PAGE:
10 Steps to Being a Halfway Decent Editor

by Frank Roche on October 13, 2011

in Communication, Writing

You’re not as good a writer as you think you are. As an editor, you’re worse.

Harsh? Maybe, but employee communication isn’t high school English class. What works in English class almost never works in real life.

One thing you didn’t learn in English class: proper copyediting.

No, I’m not talking about handing in little redlined versions of your essay. I’m talking about grab-you-by-the-scruff-of-the-neck-and-shake-you editing. Doing it right. And knowing when something kicks ass the way it is.

Here’s 10 Steps to Being a Halfway Decent Editor:

  1. Put down that pen. Hack editors pick up pens before they read. Step away from the pen.
  2. Read the entire document through. No…really read it. Twice.
  3. Pause and think. Look for continuity. Parallel structure. Logical groupings. Order.
  4. Now…pick up a fine point blue or red pen. If you want to be a really great editor, don’t bleed on the page. If you want to be the best editor ever, use a pencil.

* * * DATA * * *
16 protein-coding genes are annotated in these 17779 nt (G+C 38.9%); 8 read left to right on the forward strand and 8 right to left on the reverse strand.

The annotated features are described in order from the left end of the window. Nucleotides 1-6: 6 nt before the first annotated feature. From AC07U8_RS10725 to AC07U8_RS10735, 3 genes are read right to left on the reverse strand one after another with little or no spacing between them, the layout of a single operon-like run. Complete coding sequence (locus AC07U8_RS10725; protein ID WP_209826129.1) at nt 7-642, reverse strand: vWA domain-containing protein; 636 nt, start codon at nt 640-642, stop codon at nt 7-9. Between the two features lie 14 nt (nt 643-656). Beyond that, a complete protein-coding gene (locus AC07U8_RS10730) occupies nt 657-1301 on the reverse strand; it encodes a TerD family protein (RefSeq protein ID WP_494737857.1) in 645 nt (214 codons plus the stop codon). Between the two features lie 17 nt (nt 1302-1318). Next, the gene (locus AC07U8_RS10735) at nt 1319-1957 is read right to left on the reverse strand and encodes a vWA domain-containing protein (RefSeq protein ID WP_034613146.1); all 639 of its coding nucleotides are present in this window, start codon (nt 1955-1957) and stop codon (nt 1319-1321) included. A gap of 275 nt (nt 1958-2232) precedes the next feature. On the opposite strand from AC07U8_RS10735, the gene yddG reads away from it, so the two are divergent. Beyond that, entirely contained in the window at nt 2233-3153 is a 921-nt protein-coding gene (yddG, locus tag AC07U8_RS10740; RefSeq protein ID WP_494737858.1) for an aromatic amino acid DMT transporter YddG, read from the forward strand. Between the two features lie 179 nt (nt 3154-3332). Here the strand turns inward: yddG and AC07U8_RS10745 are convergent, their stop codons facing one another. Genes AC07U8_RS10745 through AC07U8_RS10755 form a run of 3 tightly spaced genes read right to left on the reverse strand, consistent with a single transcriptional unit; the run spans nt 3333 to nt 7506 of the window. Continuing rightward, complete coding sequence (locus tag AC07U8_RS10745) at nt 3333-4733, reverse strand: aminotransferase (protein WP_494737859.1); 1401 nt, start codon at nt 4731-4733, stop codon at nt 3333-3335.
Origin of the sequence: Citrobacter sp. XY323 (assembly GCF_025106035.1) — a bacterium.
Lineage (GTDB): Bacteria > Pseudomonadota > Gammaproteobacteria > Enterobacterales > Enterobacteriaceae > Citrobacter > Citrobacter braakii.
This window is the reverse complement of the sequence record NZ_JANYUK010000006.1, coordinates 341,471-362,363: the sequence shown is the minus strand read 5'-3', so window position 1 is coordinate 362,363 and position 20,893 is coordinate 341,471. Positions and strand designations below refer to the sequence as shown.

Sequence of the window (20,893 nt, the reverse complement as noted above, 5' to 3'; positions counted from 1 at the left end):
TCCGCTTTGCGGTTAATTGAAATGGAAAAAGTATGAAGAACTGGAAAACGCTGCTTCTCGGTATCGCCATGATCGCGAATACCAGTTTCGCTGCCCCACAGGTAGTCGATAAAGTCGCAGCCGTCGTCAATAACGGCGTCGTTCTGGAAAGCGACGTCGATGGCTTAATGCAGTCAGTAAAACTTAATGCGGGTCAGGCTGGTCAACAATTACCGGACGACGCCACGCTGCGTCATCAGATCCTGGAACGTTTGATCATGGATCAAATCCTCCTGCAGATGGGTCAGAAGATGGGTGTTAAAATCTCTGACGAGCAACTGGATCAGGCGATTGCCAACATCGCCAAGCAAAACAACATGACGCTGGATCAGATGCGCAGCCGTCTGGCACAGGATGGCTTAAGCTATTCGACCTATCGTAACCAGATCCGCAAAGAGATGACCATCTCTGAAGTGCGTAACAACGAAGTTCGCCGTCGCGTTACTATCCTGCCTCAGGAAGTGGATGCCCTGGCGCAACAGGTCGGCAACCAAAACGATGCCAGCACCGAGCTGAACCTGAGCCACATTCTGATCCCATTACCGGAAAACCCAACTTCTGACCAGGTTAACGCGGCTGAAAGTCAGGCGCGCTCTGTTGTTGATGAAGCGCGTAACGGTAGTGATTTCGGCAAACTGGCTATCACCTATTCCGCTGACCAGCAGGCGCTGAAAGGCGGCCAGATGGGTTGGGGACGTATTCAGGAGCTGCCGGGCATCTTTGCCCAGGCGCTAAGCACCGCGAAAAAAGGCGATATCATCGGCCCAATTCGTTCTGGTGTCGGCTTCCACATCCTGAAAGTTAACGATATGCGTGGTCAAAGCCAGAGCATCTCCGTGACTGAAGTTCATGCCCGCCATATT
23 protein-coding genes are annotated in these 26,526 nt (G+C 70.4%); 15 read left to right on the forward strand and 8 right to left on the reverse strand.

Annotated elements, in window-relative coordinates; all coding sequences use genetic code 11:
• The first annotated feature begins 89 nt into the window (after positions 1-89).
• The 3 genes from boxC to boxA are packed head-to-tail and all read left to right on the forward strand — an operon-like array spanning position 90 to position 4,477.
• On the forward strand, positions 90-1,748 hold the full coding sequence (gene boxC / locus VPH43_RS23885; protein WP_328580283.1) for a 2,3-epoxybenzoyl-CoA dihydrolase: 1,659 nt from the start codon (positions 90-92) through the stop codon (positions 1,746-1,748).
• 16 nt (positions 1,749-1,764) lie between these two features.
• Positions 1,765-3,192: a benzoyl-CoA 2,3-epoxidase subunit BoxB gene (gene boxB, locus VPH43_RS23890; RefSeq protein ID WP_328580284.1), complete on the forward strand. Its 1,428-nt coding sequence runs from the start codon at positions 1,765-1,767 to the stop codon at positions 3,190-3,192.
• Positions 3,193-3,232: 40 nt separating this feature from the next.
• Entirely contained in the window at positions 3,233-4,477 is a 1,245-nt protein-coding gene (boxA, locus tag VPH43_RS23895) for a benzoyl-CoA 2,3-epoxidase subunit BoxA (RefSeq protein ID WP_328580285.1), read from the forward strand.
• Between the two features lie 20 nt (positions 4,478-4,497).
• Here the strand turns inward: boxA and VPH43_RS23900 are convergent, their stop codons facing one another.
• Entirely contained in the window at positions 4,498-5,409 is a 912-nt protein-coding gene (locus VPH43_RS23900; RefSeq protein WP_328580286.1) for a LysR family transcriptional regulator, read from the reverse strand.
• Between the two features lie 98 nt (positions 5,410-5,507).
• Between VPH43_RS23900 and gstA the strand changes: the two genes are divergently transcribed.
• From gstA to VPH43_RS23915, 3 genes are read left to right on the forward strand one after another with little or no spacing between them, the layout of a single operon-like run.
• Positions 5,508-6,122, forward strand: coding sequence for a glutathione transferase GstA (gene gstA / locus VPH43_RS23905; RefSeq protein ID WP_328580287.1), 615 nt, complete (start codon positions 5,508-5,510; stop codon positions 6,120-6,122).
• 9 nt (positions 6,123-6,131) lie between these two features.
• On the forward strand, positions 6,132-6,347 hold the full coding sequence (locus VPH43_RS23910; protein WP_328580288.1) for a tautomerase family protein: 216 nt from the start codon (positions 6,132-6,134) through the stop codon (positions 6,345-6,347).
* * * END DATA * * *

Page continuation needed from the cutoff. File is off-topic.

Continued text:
5. Hand edit. Trust me, your MS-Word markup is awful. And just because you can move paragraphs around doesn’t mean you should.
  6. Knock it off with gratuitous word changes. Your word better be better or you better forget it.
  7. Kill adverbs. Yeah, adverbs are for amateurs.
  8. Use proper proofreading marks. And do it right. Penmanship, people.
  9. Get rid of semicolons. As Kurt Vonnegut said, “All semicolons do is prove you’ve been to college.”
  10. Check your writing ego. If you’re not a better writer, know that. Your stuff will be lots better.

[Image source: Burning Settler’s Cabin]

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